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Libya repeats plea at UNSC over arms embargo

Libyan Ambassador to the UN Ibrahim Dabbashi

Libya has once again urged the United Nations Security Council (UNSC) to grant an exemption in an arms embargo on the North African country and allow military purchases needed to fight Takfiri ISIL militants.

Libyan Ambassador to the UN Ibrahim Dabbashi asked the UNSC to approve his country’s request from the 15-member council’s sanctions committee, on Wednesday.

“These requests relate to reinforcing the ability of the Libyan air force so that it may be able to monitor Libya’s territory and borders, and prevent the terrorists from reaching oil fields and oil facilities, so that it can protect the fortune and wealth of the country,” Dabbashi told the UNSC.

Libya is seeking to purchase 14 MiG fighter jets, seven helicopters, 150 tanks, 150 armed personnel carriers with machine guns mounted on them, 10,000 grenade launchers, along with ammunition rounds and mortars from defense contractors in the Czech Republic, Serbia, and Ukraine.

The Libyan ambassador added that measures such as allowing an observer to be dispatched to the area to monitor the shipment of arms would be included.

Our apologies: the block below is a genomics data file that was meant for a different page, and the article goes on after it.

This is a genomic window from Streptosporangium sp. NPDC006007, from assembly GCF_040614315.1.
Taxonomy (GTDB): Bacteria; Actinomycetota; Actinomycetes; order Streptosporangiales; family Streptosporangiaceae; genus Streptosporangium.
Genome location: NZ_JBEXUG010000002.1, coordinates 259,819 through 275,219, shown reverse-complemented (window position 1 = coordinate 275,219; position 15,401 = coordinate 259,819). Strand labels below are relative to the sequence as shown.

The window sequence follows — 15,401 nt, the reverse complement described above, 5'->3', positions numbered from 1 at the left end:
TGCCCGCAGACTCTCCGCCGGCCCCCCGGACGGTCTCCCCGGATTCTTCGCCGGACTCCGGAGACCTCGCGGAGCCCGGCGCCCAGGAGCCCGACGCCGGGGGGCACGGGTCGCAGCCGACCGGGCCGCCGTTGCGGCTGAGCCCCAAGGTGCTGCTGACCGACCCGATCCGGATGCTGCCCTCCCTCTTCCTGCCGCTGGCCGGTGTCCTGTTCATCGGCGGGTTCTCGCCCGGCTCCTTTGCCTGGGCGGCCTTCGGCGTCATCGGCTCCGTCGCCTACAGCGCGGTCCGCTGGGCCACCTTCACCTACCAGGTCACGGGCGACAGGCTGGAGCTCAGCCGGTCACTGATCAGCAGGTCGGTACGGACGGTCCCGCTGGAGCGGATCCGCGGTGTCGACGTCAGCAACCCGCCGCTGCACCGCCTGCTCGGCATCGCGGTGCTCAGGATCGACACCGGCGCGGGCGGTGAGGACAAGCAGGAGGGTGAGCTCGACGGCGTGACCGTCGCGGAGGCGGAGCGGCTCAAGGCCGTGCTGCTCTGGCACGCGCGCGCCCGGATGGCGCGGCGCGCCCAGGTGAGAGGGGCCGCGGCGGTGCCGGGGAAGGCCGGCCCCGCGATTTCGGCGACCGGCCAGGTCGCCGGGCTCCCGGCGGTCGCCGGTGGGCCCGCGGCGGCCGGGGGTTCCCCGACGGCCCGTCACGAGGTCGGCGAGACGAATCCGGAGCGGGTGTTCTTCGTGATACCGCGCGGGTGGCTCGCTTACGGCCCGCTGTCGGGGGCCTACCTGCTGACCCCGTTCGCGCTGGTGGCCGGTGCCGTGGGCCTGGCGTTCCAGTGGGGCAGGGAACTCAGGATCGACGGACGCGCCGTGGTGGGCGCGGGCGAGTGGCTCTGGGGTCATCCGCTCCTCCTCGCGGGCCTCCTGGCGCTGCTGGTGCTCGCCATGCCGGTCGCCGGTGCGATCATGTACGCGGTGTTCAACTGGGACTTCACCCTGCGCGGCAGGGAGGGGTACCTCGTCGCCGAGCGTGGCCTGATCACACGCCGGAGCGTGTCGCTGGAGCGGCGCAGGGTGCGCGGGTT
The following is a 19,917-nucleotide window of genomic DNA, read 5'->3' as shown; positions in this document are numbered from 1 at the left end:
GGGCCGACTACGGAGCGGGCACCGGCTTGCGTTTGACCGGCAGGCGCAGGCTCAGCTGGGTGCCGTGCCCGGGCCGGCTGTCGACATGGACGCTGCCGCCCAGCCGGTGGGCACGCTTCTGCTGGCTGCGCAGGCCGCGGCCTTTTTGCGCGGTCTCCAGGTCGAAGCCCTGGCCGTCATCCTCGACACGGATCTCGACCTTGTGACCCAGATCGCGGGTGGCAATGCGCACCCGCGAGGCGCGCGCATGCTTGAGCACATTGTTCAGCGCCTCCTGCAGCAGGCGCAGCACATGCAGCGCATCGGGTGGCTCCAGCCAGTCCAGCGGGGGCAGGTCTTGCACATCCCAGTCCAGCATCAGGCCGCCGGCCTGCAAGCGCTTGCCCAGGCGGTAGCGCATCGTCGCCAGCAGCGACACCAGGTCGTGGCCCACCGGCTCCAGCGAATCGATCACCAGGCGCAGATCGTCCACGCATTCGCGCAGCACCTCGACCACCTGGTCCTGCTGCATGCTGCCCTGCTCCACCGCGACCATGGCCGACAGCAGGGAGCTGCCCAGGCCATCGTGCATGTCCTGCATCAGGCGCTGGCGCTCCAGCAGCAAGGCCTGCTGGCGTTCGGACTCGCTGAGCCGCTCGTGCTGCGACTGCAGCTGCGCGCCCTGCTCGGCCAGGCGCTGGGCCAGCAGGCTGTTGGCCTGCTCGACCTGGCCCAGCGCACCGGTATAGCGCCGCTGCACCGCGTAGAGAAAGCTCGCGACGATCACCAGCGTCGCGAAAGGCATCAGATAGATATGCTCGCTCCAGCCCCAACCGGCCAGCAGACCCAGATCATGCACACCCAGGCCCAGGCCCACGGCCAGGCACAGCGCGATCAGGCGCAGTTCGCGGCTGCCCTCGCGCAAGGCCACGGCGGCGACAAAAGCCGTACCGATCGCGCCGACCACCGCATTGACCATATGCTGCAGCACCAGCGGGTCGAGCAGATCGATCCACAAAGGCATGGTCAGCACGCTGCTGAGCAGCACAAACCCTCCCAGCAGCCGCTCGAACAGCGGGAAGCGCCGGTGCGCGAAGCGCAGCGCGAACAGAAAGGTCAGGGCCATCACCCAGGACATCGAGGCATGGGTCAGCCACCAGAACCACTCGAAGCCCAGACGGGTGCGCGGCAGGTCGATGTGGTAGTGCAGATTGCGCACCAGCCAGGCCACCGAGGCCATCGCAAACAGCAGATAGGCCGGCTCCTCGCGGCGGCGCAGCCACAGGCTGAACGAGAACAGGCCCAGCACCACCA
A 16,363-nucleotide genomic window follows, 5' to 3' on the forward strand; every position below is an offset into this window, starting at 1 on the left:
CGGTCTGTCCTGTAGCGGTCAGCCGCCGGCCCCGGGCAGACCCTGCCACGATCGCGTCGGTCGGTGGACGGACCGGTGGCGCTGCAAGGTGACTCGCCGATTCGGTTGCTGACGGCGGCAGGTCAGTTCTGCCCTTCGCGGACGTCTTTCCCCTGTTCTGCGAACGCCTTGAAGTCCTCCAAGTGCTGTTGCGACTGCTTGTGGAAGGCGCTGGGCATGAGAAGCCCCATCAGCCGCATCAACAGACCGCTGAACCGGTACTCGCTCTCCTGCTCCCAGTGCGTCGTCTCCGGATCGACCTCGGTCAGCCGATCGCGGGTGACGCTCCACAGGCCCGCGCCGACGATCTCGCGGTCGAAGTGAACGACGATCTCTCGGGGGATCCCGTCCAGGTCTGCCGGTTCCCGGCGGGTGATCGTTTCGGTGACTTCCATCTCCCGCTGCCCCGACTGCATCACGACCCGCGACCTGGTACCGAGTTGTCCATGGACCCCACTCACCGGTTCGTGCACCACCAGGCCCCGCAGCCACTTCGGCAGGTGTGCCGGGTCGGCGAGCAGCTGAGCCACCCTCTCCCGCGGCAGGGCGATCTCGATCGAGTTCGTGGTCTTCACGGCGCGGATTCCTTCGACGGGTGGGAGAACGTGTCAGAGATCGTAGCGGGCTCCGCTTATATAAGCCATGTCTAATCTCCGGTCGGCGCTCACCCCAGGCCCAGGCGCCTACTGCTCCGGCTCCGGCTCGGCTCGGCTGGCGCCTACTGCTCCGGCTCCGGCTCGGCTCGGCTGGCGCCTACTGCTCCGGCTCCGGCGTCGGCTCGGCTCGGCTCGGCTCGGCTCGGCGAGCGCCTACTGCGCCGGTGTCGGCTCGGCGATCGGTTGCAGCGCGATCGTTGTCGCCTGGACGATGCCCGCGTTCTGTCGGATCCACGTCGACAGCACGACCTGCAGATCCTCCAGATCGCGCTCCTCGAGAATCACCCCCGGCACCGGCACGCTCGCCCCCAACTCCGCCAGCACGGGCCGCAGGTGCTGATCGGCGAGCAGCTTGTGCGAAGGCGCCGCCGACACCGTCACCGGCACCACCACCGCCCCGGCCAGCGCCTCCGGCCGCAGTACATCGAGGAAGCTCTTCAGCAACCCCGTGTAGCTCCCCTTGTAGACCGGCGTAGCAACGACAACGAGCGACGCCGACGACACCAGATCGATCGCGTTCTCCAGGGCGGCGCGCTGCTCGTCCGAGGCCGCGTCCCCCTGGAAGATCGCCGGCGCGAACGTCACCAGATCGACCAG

In recent weeks, Libya has been fighting the ISIL militants.

On February 15, ISIL released a video purportedly showing the beheading of 21 Egyptian Christians by the terrorist group in Libya. It showed the handcuffed hostages dressed in orange jumpsuits kneeling down along the seashore near Tripoli.

Libya plunged into chaos following the 2011 uprising that toppled longtime dictator, Muammar Gaddafi. The ouster of Gaddafi gave rise to a patchwork of heavily-armed militias and deep political divisions.

Libya has two rival camps vying for control of the country, with one controlling the capital, Tripoli, and the other, Libya’s internationally recognized government, governing the eastern cities of Bayda and Tobruk.

Last month, the internationally recognized government of Libya asked the UNSC to lift the arms embargo on the country, which was imposed back in 2011, when Libya witnessed chaos following the uprising against Gaddafi.


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